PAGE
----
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Elgin specialists discuss how allergic reactions to eggs in adults differ from children’s symptoms

Allergic Reaction to Eggs in Adults Elgin
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Eggs are among the six most common food allergies in kids. In fact, around a reported 70 percent of pediatric allergy sufferers will outgrow their egg allergies by age 16 as their digestive systems mature. However, eggs are also a common source of allergies among adults. In fact, you may have developed an egg allergy in your 20s or 30s, or at an older age.

You can also pass an egg allergy on to your children. You may be more likely to develop an egg allergy if:

  • Your parents had allergies to food or other substances, such as pollen
  • You have eczema or other skin conditions

If you are allergic to eggs, you may also be allergic to other foods such as milk and soy, as well as other types of allergens like pet dander and dust mites. Asthma is also common among individuals with egg allergies, and it contributes to more severe symptoms.

Generally, symptoms vary from mild to severe:

  • Skin conditions – Hives, rashes
  • Nasal problems – Congestion, runny nose, sneezing
  • Digestive issues – Nausea, cramps, vomiting
  • Respiratory problems – Coughing, wheezing, difficulty breathing

Research finds that older egg allergy sufferers may have more severe symptoms, with the biggest threat posed by anaphylaxis. This condition requires emergency treatment and is characterized by constricted airways, rapid pulse, plummeting blood pressure, and dizziness or fainting. Consumption of alcohol and NSAIDs like aspirin, as well as poorly controlled asthma and exercise can make symptoms worse.

Since symptoms can vary from mild to severe, it’s important to seek the expertise of allergists Drs. Noga Askenazi and Eugenia Hahn. They will identify the true nature of your symptoms, because food intolerance is frequently mistaken for a food allergy.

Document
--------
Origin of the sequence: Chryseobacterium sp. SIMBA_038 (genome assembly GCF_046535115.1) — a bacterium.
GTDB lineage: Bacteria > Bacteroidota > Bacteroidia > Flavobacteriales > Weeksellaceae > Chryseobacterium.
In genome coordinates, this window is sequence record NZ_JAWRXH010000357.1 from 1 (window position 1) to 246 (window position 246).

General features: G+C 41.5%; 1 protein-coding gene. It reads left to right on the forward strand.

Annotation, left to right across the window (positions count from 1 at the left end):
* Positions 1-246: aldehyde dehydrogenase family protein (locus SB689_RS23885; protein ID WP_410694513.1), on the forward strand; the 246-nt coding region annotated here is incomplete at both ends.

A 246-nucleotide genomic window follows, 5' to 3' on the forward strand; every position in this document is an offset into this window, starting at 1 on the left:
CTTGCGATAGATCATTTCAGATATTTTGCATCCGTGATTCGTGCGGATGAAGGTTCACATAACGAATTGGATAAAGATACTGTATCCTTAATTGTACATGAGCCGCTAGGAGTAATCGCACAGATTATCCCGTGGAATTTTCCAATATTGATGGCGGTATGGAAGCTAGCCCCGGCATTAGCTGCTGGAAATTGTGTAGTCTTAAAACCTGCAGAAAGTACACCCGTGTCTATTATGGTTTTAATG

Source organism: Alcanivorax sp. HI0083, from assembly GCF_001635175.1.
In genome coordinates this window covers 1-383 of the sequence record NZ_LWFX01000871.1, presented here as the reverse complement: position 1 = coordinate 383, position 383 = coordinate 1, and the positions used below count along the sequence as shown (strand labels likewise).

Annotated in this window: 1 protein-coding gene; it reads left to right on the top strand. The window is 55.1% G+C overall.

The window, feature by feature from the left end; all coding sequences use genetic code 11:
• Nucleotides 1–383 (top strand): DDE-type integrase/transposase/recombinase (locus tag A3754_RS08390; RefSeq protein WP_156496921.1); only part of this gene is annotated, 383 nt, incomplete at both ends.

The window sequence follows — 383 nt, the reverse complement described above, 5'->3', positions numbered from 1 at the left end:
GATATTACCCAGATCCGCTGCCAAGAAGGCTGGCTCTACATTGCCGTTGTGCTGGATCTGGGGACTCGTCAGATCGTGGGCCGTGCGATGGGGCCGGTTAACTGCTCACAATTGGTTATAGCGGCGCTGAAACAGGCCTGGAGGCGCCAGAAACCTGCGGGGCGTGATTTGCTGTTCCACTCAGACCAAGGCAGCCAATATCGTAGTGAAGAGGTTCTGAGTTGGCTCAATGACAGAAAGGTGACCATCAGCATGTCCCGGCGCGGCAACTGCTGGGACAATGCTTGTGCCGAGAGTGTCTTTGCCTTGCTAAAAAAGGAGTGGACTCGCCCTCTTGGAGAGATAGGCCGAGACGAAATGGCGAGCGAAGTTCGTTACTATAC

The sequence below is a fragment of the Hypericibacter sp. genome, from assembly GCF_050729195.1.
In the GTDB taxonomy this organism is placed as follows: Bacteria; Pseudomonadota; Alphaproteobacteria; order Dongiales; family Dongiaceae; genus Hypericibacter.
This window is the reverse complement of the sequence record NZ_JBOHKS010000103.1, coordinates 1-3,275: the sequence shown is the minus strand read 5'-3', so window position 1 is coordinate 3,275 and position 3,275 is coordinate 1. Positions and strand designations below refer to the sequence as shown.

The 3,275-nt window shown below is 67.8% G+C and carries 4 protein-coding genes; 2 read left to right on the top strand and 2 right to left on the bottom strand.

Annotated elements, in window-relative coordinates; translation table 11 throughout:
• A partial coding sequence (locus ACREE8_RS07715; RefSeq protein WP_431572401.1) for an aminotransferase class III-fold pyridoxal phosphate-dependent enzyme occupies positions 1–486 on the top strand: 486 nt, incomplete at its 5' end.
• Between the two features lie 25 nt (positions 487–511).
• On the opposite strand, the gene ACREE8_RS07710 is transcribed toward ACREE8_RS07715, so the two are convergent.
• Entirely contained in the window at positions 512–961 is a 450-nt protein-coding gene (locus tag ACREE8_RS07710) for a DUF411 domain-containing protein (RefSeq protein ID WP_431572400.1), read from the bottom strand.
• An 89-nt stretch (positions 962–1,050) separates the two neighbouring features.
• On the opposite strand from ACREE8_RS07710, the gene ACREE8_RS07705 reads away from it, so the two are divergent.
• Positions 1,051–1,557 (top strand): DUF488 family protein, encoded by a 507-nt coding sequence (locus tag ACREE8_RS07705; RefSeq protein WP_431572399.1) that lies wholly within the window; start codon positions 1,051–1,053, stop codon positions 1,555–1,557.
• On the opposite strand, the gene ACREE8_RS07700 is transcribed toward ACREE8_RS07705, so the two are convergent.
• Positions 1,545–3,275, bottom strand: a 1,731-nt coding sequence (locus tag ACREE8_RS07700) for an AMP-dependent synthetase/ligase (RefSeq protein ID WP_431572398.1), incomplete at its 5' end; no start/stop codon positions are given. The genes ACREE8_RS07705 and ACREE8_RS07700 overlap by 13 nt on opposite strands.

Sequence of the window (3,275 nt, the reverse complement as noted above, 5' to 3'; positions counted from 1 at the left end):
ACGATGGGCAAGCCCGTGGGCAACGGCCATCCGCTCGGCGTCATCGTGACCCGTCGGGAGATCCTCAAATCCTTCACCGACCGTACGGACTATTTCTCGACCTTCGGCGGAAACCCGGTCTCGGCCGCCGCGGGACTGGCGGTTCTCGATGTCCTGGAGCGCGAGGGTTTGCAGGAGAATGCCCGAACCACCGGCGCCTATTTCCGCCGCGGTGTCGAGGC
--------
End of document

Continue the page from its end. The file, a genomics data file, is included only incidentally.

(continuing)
Unlike food allergies, food intolerance is not caused by your immune system erroneously perceiving a substance (such as certain proteins in eggs) as harmful. To protect your body against this perceived threat, the immune system releases the histamines and chemicals that produce your troubling and disruptive symptoms.

Since the causes of these conditions are different, approaches to managing the symptoms caused by either intolerance or allergies vary. Drs. Askenazi and Hahn will diagnose the cause of your symptoms by exposing you to very small amounts of egg protein, either through a tiny prick in your skin as part of safe, well-controlled food challenge to see if these extracts produce an allergic reaction. A blood test can check for antibodies that indicate you are allergic to eggs.

Not all allergy sufferers have to avoid all egg-containing products. You may be able to consume well-cooked eggs in baked goods, for instance. Keep in mind that there are some surprising sources of eggs, and that even those products labeled as “egg-free” may contain offending proteins. Be wary of the following products, which frequently contain eggs:

  • Mayonnaise
  • Frostings
  • Puddings
  • Processed meats
  • Salad dressings
  • Pastas
  • Foam on coffees, alcoholic beverages
  • Ingredients such as lecithin, albumin, or those starting with “ova” or “ovo”

If it is determined that you have an egg allergy, mild symptoms may be relieved with medications such as antihistamines. An epinephrine delivery device is necessary in the event of a severe allergic reaction requiring emergency care. To find out more about allergic reactions to eggs in adults, seek proper diagnosis from your Elgin allergists, Advanced Allergy & Asthma Associates and Food Allergy Center of Illinois. Accordingly, Drs. Askenazi and Hahn will develop a plan to relieve your symptoms. Call 847 888 8802 to schedule an appointment.


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